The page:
But with Ofo slamming hard on the brakes, we shouldn’t expect that anytime soon.

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With Lime teaming up Uber, can rival Bird afford to go it alone?

Yesterday, we learned that 18-month-old, Bay Area-based electric scooter rental company Lime is joining forces with the ride-hailing giant Uber, which is both investing in the company as part of a $335 million round and planning promote Lime in its mobile app. According to Bloomberg, Uber also plans to plaster its logo on Lime’s scooters.

Lime isn’t being acquired outright, in short, but it looks like it will be. At least, Uber struck a similar arrangement with the electric bike company JUMP bikes before spending $200 million to acquire the company in spring.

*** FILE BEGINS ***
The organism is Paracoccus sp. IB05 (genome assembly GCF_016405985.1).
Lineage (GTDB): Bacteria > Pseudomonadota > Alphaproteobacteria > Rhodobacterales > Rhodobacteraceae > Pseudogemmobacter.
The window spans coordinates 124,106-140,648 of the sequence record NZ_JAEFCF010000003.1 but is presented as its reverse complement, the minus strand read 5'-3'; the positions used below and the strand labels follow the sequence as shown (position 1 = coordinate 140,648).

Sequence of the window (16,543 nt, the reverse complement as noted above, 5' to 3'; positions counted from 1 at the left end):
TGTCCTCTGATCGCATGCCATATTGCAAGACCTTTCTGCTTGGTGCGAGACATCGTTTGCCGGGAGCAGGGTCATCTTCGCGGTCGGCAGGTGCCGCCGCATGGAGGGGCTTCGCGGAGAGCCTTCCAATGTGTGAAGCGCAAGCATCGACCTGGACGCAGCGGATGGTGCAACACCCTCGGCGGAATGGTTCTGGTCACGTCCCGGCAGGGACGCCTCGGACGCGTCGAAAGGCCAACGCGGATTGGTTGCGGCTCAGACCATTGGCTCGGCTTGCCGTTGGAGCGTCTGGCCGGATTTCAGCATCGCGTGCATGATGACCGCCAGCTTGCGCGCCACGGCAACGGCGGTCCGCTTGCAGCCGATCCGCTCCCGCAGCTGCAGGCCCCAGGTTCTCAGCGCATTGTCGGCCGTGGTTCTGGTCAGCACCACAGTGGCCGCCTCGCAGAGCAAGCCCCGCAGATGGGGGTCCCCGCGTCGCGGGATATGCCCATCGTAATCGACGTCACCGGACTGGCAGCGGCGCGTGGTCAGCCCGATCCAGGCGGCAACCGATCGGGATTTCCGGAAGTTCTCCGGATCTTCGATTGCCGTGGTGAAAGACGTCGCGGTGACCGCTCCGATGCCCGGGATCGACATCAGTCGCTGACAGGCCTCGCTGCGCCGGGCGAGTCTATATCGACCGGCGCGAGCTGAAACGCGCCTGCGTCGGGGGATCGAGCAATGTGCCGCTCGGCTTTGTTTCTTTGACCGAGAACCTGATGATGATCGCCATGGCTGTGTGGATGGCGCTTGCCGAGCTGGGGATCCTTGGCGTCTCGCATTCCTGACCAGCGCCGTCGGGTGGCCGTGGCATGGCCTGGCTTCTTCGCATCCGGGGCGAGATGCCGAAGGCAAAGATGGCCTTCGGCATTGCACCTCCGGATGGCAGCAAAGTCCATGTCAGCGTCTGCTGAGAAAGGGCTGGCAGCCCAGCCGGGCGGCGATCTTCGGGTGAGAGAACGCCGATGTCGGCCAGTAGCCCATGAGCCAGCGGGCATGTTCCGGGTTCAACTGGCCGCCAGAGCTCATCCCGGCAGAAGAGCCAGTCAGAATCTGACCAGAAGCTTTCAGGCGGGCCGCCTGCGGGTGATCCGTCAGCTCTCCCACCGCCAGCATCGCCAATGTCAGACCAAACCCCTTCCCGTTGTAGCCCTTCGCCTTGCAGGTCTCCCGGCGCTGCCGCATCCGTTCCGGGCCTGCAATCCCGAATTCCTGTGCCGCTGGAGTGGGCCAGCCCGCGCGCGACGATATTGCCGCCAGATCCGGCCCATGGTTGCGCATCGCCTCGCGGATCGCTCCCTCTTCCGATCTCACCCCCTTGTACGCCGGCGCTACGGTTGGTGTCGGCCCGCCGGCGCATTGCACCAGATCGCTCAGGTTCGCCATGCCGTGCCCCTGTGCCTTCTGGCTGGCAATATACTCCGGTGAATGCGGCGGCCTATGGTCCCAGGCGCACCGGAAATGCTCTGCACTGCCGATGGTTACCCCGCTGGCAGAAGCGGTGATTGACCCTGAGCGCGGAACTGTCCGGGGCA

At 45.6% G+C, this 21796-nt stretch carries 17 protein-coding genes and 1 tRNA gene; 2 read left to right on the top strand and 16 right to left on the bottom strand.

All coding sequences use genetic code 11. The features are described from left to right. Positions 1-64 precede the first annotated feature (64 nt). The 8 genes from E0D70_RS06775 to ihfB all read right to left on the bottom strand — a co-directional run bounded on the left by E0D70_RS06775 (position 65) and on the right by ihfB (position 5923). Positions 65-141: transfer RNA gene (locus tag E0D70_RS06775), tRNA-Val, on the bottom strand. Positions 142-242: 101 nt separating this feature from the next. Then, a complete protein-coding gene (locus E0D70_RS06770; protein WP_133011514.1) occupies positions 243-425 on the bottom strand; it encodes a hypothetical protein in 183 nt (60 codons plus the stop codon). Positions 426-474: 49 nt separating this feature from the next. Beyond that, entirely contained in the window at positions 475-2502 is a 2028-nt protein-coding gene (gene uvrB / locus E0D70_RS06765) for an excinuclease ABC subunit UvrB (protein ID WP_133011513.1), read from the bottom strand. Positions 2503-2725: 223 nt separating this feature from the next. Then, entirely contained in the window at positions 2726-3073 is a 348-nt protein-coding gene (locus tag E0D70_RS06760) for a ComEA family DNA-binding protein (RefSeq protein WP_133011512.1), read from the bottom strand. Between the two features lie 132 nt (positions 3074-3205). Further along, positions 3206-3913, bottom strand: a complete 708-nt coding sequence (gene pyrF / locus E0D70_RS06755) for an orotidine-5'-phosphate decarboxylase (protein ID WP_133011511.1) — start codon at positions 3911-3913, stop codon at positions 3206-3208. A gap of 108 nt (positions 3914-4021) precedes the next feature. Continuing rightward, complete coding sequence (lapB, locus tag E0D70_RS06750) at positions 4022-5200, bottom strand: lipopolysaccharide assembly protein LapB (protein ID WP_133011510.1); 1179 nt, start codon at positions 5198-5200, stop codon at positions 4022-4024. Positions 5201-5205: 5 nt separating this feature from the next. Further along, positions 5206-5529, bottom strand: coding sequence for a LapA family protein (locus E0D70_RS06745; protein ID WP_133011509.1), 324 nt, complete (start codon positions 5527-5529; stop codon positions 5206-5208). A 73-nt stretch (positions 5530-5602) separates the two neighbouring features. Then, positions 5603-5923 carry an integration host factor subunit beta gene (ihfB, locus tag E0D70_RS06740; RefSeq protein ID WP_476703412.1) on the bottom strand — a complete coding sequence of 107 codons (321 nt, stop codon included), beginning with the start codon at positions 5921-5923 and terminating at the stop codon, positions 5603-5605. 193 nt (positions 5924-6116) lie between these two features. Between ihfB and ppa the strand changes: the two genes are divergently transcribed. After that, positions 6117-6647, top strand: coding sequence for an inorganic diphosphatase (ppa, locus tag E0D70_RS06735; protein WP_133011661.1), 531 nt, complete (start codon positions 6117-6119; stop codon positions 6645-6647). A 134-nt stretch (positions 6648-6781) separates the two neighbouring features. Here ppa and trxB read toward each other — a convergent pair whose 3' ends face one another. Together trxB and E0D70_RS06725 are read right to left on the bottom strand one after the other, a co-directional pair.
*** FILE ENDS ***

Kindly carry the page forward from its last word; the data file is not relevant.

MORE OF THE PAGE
There are as many questions raised by this kind of tie-up as answered, but the biggest may be what the pact means for Lime’s fiercest rival in the e-scooter wars, 15-month-old L.A.-based Bird, who several sources tell us also discussed a potential partnership with Uber.

Despite recently raising $300 million in fresh capital at a somewhat stunning $2 billion valuation, could its goose be, ahem, cooked?

At first glance, it would appear so. Uber’s travel app is the most downloaded in the U.S. by a wide margin, despite gains made last year by its closest U.S. competitor, Lyft, as Uber battled one scandal after another. It’s easy to imagine that Lime’s integration with Uber will give it the kind of immediate brand reach that most founders can only dream about.

A related issue for Bird is its relationship with Lyft, which . . . isn’t great. BIrd’s founder and CEO, Travis VanderZanden, burned that bridge when, not so long after Lyft acqui-hired VanderZanden from a small startup he’d launched and made him its COO, he left to join rival Uber.